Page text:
Knuckleball Pitcher Hoyt Wilhelm on Verge of (Another) Local Honor

hoyt-wilhelm-statueAdding to many other honors (like the commemorative statue pictured, near  Huntersville Athletic Park), famed knuckleball pitcher Hoyt Wilhelm (1922-2002) may soon get a park named after him in Cornelius, North Carolina. This is the spot where he first played baseball in high school and tried out his knuckleball.

The Cornelius Parks, Arts, Recreation & Culture Department has scheduled a public hearing for 5:30 p.m. Nov. 3 on a proposal to rename Cornelius Elementary School Neighborhood Park to James Hoyt Wilhelm Memorial Athletic Complex….

The Huntersville native began his baseball career playing for Cornelius High, on the grounds of the new park.

Wilhelm features prominently in our IKA’s Knuckleball History page:

An eight-time All Star and a 1954 World Series champion, in 1985 Hoyt Wilhelm became the third knuckleballer to be inducted into the Baseball Hall of Fame. His career had spanned two decades (1952 to 1975). Wilhelm achieved great success as both a starter and a reliever, pitching 2,254⅓ innings while appearing in 1,070 games with an impressive 2.52 earned run average. He ranked second only to the great Walter Johnson on the all-time list of career earned run average for pitchers with 2,000 or more innings pitched after 1927.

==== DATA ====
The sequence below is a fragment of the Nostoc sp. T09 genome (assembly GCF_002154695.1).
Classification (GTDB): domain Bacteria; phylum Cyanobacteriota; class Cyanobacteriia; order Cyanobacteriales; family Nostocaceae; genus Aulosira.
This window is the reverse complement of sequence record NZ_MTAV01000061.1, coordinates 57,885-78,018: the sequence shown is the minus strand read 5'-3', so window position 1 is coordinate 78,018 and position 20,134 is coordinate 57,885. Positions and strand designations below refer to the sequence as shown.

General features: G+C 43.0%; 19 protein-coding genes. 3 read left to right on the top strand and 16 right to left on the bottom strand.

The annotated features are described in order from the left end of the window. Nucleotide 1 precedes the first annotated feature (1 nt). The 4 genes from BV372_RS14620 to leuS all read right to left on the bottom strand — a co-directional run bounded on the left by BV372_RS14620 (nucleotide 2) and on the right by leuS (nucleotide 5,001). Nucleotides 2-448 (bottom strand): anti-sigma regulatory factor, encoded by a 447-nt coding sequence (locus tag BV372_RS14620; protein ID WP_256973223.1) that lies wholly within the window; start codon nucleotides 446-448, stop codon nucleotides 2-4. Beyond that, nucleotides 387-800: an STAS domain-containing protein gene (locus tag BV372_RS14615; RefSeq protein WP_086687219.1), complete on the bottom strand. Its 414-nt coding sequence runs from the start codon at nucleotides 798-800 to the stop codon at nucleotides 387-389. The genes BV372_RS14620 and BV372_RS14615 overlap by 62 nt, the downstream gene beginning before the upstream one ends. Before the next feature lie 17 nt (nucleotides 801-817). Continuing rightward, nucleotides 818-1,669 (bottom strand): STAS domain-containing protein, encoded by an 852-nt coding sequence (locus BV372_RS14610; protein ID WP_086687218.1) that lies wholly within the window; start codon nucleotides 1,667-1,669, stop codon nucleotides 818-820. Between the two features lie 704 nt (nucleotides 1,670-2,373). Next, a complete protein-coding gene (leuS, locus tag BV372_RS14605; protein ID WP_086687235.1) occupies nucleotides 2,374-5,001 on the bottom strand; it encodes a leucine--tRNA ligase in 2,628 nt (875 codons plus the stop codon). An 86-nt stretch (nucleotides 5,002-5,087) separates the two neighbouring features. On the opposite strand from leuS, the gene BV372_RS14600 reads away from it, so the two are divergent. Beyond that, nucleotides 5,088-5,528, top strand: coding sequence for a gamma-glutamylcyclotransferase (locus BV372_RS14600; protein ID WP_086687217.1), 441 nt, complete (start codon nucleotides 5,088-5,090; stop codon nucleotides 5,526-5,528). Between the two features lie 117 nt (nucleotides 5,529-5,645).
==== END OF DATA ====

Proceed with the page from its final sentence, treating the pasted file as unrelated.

Several of our posts report further details about Wilhelm’s career. For example, see “Remembering Late-Starting, Long-Playing Knuckleballer Hoyt Wilhelm,” about how he “pitched until several days shy of his 50th birthday, [yet] didn’t even get started in the major leagues until he was 29. A war and a war injury had delayed him.”

In “Hoyt Wilhelm Discussing, and Throwing, His Knuckleball,” we talk about a late 1950s episode of the “The Inside Pitch with Bob Wolff” (YouTube video here) on which Wilhelm explains and demonstrates the pitch.

He is also prominently mentioned in one of our posts about how learning the knuckleball has prolonged the career of baseball players, “Knuckleball Word of the Day: Longevity.

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Although the Toronto Blue Jays—R.A. Dickey’s team—have been lagging behind the Cleveland Indians three games to zero in the American League Championship, the Jays managed to keep themselves in the series on Tuesday by winning Game 4. (The win bucked a trend; as the New York Times noted, “none of the last nine teams that fell behind by 3-0 in a best-of-seven playoff series had even won Game 4, let alone the series.”) The loss was the first the Indians have suffered in the postseason. But now, with Game 5, the Jays are out. The Indians beat them 3-0.

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